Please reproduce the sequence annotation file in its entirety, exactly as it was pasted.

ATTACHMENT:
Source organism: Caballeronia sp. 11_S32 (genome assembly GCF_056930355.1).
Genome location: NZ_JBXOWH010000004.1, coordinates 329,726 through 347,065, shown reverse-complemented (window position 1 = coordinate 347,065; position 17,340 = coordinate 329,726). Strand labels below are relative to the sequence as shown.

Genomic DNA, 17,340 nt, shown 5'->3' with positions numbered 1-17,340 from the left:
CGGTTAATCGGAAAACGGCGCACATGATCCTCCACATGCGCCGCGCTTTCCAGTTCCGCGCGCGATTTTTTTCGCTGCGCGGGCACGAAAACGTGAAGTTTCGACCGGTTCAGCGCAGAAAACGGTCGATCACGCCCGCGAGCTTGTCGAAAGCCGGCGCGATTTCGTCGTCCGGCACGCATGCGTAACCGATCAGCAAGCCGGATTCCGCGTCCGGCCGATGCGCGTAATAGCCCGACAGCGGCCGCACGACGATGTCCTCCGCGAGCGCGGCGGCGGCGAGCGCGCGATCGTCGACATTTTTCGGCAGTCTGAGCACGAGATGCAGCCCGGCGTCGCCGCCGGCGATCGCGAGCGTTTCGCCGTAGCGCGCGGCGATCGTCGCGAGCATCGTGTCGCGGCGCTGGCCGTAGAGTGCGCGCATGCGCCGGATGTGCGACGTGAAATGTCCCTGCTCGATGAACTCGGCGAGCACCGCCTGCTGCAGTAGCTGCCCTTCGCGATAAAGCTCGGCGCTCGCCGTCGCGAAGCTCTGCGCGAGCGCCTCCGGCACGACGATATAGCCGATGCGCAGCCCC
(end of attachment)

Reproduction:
Source organism: Caballeronia sp. 11_S32 (genome assembly GCF_056930355.1).
Genome location: NZ_JBXOWH010000004.1, coordinates 329,726 through 347,065, shown reverse-complemented (window position 1 = coordinate 347,065; position 17,340 = coordinate 329,726). Strand labels below are relative to the sequence as shown.

Genomic DNA, 17,340 nt, shown 5'->3' with positions numbered 1-17,340 from the left:
CGGTTAATCGGAAAACGGCGCACATGATCCTCCACATGCGCCGCGCTTTCCAGTTCCGCGCGCGATTTTTTTCGCTGCGCGGGCACGAAAACGTGAAGTTTCGACCGGTTCAGCGCAGAAAACGGTCGATCACGCCCGCGAGCTTGTCGAAAGCCGGCGCGATTTCGTCGTCCGGCACGCATGCGTAACCGATCAGCAAGCCGGATTCCGCGTCCGGCCGATGCGCGTAATAGCCCGACAGCGGCCGCACGACGATGTCCTCCGCGAGCGCGGCGGCGGCGAGCGCGCGATCGTCGACATTTTTCGGCAGTCTGAGCACGAGATGCAGCCCGGCGTCGCCGCCGGCGATCGCGAGCGTTTCGCCGTAGCGCGCGGCGATCGTCGCGAGCATCGTGTCGCGGCGCTGGCCGTAGAGTGCGCGCATGCGCCGGATGTGCGACGTGAAATGTCCCTGCTCGATGAACTCGGCGAGCACCGCCTGCTGCAGTAGCTGCCCTTCGCGATAAAGCTCGGCGCTCGCCGTCGCGAAGCTCTGCGCGAGCGCCTCCGGCACGACGATATAGCCGATGCGCAGCCCC